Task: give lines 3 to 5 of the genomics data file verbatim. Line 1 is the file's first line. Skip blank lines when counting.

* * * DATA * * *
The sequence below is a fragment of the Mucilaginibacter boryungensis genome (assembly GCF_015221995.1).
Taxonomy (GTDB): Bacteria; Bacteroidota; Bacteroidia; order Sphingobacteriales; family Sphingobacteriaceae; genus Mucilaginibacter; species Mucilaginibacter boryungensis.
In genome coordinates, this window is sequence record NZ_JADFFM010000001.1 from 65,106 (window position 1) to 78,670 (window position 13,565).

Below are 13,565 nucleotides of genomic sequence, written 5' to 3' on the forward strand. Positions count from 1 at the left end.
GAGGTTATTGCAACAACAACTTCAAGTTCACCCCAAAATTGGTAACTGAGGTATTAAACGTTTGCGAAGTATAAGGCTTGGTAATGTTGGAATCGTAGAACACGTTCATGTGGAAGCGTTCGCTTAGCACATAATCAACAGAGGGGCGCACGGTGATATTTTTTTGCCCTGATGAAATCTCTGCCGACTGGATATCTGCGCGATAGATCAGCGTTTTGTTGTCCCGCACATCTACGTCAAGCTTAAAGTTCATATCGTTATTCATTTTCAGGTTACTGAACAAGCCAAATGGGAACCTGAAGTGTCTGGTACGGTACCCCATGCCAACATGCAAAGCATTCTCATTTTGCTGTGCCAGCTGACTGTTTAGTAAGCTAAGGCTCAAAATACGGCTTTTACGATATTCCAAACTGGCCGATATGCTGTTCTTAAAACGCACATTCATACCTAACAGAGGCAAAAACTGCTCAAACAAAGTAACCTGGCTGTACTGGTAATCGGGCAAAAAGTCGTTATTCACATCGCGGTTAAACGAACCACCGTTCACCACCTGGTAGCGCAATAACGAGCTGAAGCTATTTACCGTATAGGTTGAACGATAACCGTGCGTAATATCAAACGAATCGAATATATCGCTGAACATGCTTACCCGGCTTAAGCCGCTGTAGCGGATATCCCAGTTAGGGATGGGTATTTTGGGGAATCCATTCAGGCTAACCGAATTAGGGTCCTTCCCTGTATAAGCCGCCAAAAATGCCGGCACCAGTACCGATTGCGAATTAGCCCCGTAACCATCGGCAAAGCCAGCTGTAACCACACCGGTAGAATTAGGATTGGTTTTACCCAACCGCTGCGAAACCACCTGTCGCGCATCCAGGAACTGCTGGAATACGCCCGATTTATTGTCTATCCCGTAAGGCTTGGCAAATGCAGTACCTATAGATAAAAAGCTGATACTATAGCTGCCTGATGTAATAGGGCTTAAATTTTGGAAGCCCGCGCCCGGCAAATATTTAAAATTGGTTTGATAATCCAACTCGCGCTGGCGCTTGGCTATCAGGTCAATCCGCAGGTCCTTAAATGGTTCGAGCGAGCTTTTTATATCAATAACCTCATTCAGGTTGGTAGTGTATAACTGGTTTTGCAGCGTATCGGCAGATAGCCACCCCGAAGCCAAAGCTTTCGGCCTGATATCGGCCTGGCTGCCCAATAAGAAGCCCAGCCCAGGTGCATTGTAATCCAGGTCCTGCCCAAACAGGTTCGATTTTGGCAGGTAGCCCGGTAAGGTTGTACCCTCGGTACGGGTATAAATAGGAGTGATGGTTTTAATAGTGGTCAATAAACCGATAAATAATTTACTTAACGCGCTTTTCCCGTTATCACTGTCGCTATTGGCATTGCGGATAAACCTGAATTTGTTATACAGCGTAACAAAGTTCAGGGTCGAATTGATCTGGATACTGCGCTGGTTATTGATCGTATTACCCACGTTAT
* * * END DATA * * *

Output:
In genome coordinates, this window is sequence record NZ_JADFFM010000001.1 from 65,106 (window position 1) to 78,670 (window position 13,565).

Below are 13,565 nucleotides of genomic sequence, written 5' to 3' on the forward strand. Positions count from 1 at the left end.
GAGGTTATTGCAACAACAACTTCAAGTTCACCCCAAAATTGGTAACTGAGGTATTAAACGTTTGCGAAGTATAAGGCTTGGTAATGTTGGAATCGTAGAACACGTTCATGTGGAAGCGTTCGCTTAGCACATAATCAACAGAGGGGCGCACGGTGATATTTTTTTGCCCTGATGAAATCTCTGCCGACTGGATATCTGCGCGATAGATCAGCGTTTTGTTGTCCCGCACATCTACGTCAAGCTTAAAGTTCATATCGTTATTCATTTTCAGGTTACTGAACAAGCCAAATGGGAACCTGAAGTGTCTGGTACGGTACCCCATGCCAACATGCAAAGCATTCTCATTTTGCTGTGCCAGCTGACTGTTTAGTAAGCTAAGGCTCAAAATACGGCTTTTACGATATTCCAAACTGGCCGATATGCTGTTCTTAAAACGCACATTCATACCTAACAGAGGCAAAAACTGCTCAAACAAAGTAACCTGGCTGTACTGGTAATCGGGCAAAAAGTCGTTATTCACATCGCGGTTAAACGAACCACCGTTCACCACCTGGTAGCGCAATAACGAGCTGAAGCTATTTACCGTATAGGTTGAACGATAACCGTGCGTAATATCAAACGAATCGAATATATCGCTGAACATGCTTACCCGGCTTAAGCCGCTGTAGCGGATATCCCAGTTAGGGATGGGTATTTTGGGGAATCCATTCAGGCTAACCGAATTAGGGTCCTTCCCTGTATAAGCCGCCAAAAATGCCGGCACCAGTACCGATTGCGAATTAGCCCCGTAACCATCGGCAAAGCCAGCTGTAACCACACCGGTAGAATTAGGATTGGTTTTACCCAACCGCTGCGAAACCACCTGTCGCGCATCCAGGAACTGCTGGAATACGCCCGATTTATTGTCTATCCCGTAAGGCTTGGCAAATGCAGTACCTATAGATAAAAAGCTGATACTATAGCTGCCTGATGTAATAGGGCTTAAATTTTGGAAGCCCGCGCCCGGCAAATATTTAAAATTGGTTTGATAATCCAACTCGCGCTGGCGCTTGGCTATCAGGTCAATCCGCAGGTCCTTAAATGGTTCGAGCGAGCTTTTTATATCAATAACCTCATTCAGGTTGGTAGTGTATAACTGGTTTTGCAGCGTATCGGCAGATAGCCACCCCGAAGCCAAAGCTTTCGGCCTGATATCGGCCTGGCTGCCCAATAAGAAGCCCAGCCCAGGTGCATTGTAATCCAGGTCCTGCCCAAACAGGTTCGATTTTGGCAGGTAGCCCGGTAAGGTTGTACCCTCGGTACGGGTATAAATAGGAGTGATGGTTTTAATAGTGGTCAATAAACCGATAAATAATTTACTTAACGCGCTTTTCCCGTTATCACTGTCGCTATTGGCATTGCGGATAAACCTGAATTTGTTATACAGCGTAACAAAGTTCAGGGTCGAATTGATCTGGATACTGCGCTGGTTATTGATCGTATTACCCACGTTAT